Road safety advice
3. Drink and drug driving
There are strict alcohol limits for drivers, but it's impossible to say exactly how many drinks this equals as it's different for each person. If you are driving, it's best not to drink at all.
Transport for Buckinghamshire (TfB) supports the Morning after Campaign, which looks at the risks of drink driving the morning after. It takes a lot longer than most people think for alcohol to pass through the body, on average about one hour per unit of alcohol.
Download the Morning After Calculator app (via morning-after.org) to calculate when it will be safe for you to drive the morning after drinking alcohol.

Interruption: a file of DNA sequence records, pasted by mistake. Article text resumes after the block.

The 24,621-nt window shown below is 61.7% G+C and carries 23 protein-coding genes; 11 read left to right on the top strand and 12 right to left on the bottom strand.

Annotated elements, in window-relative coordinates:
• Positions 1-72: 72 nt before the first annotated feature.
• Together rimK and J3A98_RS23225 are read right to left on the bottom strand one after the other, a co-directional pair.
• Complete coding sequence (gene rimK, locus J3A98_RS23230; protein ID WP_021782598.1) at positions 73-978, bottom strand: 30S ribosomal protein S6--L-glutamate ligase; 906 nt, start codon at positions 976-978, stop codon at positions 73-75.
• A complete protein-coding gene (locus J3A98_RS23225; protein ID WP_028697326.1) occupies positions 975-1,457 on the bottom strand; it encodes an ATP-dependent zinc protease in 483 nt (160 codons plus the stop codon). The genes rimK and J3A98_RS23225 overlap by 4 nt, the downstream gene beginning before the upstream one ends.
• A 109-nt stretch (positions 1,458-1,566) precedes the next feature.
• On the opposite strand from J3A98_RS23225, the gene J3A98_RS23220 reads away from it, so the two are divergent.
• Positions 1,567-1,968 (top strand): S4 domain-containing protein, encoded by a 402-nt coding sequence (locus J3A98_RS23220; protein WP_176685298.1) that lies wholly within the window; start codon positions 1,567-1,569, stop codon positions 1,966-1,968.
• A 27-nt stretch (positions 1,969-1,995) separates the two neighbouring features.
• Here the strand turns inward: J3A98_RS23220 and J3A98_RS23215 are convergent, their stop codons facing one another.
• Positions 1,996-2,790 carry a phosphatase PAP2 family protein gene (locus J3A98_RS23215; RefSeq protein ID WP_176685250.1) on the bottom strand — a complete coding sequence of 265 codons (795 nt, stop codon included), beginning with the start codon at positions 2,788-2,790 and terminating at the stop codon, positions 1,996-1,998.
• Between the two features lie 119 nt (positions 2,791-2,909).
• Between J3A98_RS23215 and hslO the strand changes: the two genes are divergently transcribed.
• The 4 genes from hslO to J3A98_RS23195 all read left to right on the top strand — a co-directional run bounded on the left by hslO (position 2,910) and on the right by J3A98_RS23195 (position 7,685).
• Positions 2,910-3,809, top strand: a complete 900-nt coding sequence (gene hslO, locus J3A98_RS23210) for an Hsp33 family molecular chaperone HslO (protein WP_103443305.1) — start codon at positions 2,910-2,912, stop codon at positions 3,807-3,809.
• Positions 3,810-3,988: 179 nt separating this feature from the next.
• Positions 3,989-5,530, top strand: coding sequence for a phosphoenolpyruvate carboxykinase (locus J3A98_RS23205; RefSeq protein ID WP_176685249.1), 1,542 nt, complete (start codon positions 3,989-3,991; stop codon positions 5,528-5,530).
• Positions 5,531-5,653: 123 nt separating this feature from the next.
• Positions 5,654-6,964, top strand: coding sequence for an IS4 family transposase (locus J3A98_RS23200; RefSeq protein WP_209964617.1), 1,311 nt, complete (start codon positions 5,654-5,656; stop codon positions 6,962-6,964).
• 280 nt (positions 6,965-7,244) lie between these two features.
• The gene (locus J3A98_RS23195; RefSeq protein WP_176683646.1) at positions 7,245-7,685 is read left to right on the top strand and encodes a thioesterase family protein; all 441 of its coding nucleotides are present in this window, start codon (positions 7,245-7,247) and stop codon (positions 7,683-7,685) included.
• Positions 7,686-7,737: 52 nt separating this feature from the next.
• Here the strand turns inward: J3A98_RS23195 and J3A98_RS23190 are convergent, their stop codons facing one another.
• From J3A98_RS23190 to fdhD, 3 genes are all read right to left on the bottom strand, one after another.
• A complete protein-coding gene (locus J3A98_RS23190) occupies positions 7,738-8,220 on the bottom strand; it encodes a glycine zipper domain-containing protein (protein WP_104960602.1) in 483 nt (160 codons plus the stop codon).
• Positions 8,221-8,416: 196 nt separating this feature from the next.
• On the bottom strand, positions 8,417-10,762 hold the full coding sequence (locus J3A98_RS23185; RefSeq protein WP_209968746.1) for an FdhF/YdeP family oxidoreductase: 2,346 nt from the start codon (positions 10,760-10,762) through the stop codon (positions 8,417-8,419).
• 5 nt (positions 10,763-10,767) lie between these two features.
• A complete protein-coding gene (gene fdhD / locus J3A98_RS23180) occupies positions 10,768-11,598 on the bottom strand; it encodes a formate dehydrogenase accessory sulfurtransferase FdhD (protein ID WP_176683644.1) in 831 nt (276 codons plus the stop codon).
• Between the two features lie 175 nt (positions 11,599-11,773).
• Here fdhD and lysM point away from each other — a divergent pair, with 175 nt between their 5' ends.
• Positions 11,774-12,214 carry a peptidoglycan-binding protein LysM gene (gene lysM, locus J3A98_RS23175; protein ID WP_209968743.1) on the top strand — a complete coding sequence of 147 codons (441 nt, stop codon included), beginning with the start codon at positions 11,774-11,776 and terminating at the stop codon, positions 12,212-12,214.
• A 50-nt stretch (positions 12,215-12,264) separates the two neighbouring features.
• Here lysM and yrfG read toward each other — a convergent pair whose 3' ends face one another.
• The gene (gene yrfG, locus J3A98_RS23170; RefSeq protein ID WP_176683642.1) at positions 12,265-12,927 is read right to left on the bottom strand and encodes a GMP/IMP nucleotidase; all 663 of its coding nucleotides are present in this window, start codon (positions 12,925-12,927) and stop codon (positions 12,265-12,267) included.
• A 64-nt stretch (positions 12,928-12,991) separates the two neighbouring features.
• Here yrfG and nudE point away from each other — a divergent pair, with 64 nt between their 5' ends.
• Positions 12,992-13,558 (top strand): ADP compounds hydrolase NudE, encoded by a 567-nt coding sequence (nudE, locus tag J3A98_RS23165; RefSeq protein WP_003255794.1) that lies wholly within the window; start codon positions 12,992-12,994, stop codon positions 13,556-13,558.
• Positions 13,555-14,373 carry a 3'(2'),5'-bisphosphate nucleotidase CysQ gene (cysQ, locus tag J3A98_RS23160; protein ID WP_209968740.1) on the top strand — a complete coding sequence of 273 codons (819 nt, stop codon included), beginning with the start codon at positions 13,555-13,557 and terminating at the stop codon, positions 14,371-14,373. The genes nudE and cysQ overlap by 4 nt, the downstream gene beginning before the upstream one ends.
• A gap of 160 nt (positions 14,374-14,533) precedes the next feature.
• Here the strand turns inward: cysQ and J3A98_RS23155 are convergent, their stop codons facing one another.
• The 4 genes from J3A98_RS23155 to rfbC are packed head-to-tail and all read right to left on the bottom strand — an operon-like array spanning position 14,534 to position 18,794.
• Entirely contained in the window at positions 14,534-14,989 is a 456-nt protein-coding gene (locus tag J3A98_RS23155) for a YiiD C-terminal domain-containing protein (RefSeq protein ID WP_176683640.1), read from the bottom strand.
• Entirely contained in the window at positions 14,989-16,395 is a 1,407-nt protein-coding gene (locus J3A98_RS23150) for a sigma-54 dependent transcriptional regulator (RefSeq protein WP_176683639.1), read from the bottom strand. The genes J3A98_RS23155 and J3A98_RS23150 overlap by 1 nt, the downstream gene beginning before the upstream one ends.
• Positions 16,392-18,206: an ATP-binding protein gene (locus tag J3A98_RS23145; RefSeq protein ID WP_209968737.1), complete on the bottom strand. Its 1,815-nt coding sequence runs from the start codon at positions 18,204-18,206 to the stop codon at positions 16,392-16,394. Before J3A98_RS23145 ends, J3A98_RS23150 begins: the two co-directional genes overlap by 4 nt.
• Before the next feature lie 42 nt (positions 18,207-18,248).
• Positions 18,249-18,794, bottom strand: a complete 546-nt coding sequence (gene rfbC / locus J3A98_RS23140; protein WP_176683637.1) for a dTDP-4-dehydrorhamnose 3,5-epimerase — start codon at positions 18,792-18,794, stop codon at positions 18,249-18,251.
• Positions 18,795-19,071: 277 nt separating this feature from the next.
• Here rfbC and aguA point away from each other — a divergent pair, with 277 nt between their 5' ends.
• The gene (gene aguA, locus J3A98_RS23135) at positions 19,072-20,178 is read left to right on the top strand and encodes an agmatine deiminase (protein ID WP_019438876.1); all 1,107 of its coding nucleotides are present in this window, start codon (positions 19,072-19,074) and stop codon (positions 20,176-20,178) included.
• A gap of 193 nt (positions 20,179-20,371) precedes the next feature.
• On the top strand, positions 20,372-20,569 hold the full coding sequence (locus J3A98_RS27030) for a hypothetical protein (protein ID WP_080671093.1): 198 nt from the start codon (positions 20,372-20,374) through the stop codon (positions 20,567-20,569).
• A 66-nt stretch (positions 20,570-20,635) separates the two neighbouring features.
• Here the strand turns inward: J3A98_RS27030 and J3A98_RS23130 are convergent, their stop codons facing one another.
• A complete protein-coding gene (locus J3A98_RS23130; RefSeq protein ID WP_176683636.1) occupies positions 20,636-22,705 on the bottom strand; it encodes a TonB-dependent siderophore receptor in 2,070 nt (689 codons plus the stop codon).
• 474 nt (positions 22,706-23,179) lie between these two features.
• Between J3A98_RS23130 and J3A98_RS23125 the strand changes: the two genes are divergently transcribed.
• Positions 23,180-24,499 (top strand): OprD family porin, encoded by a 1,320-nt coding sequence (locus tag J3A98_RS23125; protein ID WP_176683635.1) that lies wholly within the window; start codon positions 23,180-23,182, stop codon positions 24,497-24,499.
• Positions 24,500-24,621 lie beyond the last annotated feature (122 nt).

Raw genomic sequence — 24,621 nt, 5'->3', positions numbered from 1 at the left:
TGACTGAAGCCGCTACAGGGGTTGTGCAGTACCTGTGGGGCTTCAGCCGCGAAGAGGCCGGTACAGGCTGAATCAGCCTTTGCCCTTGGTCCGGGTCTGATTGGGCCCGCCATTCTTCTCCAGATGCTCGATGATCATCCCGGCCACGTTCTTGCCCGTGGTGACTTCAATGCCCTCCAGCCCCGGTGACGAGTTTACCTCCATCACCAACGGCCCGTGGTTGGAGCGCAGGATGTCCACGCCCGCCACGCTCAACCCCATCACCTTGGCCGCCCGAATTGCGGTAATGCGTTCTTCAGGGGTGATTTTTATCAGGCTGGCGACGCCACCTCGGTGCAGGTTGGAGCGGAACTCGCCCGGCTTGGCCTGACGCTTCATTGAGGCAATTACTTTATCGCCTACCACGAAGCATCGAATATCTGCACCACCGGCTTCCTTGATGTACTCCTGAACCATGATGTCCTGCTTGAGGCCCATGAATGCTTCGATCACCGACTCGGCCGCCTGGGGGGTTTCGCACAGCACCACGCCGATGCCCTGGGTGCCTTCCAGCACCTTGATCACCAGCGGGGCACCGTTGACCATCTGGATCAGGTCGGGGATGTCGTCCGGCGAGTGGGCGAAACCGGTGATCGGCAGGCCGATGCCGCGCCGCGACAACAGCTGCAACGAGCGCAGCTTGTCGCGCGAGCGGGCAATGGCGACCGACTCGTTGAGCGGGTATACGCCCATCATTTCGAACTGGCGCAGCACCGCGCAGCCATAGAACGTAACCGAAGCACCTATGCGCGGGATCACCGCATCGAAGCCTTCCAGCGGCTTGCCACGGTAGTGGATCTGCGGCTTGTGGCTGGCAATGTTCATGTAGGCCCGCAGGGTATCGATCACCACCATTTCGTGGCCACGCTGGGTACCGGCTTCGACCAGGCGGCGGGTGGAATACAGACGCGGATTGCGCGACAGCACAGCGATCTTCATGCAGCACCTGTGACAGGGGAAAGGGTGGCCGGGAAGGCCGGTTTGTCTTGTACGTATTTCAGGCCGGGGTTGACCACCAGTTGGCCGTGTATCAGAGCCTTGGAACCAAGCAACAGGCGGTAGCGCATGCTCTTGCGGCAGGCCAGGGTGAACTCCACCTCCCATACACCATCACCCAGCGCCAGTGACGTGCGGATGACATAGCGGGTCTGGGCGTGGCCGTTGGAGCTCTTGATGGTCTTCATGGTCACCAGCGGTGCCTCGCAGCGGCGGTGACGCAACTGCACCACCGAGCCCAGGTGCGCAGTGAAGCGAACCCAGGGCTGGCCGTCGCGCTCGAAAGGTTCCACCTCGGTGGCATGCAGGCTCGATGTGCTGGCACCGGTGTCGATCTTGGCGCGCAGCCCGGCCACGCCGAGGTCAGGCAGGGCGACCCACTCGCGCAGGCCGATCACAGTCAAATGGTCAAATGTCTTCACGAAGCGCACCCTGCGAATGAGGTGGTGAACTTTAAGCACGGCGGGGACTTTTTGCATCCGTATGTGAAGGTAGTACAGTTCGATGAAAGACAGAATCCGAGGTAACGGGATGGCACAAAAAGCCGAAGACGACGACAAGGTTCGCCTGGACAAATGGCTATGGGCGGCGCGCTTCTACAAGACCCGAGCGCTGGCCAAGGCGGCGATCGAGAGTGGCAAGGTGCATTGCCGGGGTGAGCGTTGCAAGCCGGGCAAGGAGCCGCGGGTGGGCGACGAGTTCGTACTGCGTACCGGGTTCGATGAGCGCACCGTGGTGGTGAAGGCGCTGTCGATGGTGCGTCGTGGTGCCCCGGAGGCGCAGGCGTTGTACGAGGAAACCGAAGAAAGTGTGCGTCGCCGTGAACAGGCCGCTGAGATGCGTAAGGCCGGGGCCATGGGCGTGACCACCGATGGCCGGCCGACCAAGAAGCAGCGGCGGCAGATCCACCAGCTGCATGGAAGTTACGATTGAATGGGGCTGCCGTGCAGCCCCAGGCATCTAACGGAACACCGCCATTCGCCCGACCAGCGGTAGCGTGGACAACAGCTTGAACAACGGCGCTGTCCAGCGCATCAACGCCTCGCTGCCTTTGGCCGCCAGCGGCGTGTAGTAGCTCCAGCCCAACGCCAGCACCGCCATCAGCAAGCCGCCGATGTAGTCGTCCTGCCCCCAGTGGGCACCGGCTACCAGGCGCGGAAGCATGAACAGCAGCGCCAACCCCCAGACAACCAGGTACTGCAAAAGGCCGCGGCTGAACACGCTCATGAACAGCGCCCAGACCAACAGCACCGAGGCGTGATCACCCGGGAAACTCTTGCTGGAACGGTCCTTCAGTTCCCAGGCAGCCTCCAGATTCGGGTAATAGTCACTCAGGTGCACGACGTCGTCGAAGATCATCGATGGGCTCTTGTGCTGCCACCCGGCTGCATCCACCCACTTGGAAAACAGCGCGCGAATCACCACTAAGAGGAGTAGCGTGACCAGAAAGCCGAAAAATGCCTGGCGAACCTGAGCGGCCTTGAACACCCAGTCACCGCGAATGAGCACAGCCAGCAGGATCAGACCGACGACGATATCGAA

Alcohol free recipes
The police can stop you and make you do a 'field impairment assessment' if they think you're on drugs.
They can also use a roadside drug kit to screen for cannabis and cocaine.
If they think you're unfit to drive because of taking drugs, you'll be arrested and could be charged with a crime if the test shows you've taken drugs.
You don't have to be on illegal drugs, prescription or over the counter medicines can also impair your ability to drive. If you're taking medicines, talk to your doctor, pharmacist or healthcare professional before driving.
Changes to the drug driving law
On 2 March 2015 the drug driving law changed. It is now an offence to drive with certain drugs above a specified level in your blood.
The new offence will work alongside the existing offence of driving whilst impaired through drink or drugs. View the drug driving law (via gov.uk).
Last updated: 30 September 2019